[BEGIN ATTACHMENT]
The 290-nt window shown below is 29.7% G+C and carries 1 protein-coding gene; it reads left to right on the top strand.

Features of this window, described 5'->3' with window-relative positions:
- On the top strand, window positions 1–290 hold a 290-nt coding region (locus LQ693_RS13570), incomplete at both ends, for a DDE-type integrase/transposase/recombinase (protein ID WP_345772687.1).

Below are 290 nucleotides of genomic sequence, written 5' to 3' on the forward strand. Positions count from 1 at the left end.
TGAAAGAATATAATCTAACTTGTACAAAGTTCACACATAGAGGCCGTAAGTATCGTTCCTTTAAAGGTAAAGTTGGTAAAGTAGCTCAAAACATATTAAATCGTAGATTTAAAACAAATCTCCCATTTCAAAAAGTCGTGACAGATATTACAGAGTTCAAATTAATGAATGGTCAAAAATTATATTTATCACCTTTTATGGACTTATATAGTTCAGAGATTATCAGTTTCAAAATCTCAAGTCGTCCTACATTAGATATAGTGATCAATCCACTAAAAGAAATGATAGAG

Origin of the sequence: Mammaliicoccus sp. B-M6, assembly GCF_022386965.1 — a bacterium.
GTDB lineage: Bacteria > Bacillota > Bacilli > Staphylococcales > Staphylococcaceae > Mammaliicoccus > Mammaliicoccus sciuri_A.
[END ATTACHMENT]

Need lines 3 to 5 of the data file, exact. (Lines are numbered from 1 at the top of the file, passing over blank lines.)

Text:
- On the top strand, window positions 1–290 hold a 290-nt coding region (locus LQ693_RS13570), incomplete at both ends, for a DDE-type integrase/transposase/recombinase (protein ID WP_345772687.1).

Below are 290 nucleotides of genomic sequence, written 5' to 3' on the forward strand. Positions count from 1 at the left end.
TGAAAGAATATAATCTAACTTGTACAAAGTTCACACATAGAGGCCGTAAGTATCGTTCCTTTAAAGGTAAAGTTGGTAAAGTAGCTCAAAACATATTAAATCGTAGATTTAAAACAAATCTCCCATTTCAAAAAGTCGTGACAGATATTACAGAGTTCAAATTAATGAATGGTCAAAAATTATATTTATCACCTTTTATGGACTTATATAGTTCAGAGATTATCAGTTTCAAAATCTCAAGTCGTCCTACATTAGATATAGTGATCAATCCACTAAAAGAAATGATAGAG